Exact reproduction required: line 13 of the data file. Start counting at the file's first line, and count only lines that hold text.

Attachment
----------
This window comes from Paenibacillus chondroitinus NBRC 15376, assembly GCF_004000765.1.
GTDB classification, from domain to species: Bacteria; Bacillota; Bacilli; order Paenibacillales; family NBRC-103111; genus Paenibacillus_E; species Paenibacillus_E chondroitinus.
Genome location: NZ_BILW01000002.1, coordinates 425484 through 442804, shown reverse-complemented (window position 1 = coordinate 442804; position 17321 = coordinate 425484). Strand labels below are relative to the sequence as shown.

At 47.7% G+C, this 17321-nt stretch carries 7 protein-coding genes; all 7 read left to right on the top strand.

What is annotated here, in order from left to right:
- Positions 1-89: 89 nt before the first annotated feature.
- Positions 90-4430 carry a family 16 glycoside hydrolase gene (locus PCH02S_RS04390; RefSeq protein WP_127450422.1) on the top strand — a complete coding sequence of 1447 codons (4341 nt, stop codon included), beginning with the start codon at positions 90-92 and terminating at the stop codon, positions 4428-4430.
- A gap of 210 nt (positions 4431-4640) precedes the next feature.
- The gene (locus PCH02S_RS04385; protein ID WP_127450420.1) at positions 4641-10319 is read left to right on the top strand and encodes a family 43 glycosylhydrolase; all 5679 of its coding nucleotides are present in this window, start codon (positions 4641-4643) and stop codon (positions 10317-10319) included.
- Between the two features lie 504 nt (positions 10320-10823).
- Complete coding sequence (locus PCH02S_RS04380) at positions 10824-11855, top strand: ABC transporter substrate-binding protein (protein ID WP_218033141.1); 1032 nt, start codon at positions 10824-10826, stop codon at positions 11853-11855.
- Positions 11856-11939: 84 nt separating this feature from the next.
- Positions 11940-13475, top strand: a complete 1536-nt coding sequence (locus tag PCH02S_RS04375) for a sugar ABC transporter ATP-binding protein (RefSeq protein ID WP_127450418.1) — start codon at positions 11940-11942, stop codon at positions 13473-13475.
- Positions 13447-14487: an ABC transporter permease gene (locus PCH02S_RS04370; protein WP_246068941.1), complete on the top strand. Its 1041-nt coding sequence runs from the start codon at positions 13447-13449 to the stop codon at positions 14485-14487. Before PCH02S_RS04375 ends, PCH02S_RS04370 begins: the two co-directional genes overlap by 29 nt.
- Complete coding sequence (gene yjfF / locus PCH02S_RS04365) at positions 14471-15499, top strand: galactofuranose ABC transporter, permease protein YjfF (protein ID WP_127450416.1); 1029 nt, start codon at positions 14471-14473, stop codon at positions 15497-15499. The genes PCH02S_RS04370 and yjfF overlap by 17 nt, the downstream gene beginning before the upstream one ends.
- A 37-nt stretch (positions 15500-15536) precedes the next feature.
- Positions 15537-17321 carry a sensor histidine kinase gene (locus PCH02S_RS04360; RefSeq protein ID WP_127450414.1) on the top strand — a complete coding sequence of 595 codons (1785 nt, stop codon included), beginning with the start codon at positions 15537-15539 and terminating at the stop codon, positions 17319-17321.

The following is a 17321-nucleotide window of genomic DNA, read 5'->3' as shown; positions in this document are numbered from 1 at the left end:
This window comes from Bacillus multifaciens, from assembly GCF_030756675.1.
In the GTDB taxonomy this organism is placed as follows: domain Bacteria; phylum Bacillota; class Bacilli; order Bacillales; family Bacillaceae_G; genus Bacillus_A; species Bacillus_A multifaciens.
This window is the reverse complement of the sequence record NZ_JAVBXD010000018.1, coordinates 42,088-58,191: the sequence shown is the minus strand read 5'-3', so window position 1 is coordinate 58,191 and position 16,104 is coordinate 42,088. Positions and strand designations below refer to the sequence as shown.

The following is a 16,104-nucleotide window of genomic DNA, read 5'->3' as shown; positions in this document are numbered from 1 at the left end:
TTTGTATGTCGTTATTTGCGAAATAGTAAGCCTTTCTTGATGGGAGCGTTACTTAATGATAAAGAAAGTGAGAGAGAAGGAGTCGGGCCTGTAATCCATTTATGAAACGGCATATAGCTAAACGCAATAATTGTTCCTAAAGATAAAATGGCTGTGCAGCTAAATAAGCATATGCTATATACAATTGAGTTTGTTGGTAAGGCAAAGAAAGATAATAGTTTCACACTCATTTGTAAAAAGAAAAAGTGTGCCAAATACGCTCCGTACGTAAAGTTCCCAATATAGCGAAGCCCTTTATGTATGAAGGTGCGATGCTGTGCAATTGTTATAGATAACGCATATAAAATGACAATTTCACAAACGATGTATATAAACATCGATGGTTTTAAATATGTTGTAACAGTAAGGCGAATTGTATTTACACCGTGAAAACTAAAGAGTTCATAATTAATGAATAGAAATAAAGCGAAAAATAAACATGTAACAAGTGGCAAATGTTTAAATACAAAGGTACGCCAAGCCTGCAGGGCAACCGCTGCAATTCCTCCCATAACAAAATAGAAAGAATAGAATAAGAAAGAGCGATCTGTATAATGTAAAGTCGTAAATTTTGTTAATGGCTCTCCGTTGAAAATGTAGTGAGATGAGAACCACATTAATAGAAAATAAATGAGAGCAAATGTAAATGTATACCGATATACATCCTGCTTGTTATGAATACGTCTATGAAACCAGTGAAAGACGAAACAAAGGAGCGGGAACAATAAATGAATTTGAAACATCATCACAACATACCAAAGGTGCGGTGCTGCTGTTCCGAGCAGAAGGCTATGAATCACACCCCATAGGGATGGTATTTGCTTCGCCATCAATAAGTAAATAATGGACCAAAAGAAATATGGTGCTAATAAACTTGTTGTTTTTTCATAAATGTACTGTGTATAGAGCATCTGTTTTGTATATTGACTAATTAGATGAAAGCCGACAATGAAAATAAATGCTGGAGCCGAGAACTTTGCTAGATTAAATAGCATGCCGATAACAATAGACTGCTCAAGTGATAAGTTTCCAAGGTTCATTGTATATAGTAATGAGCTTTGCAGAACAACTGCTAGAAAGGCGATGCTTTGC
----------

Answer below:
- Positions 11940-13475, top strand: a complete 1536-nt coding sequence (locus tag PCH02S_RS04375) for a sugar ABC transporter ATP-binding protein (RefSeq protein ID WP_127450418.1) — start codon at positions 11940-11942, stop codon at positions 13473-13475.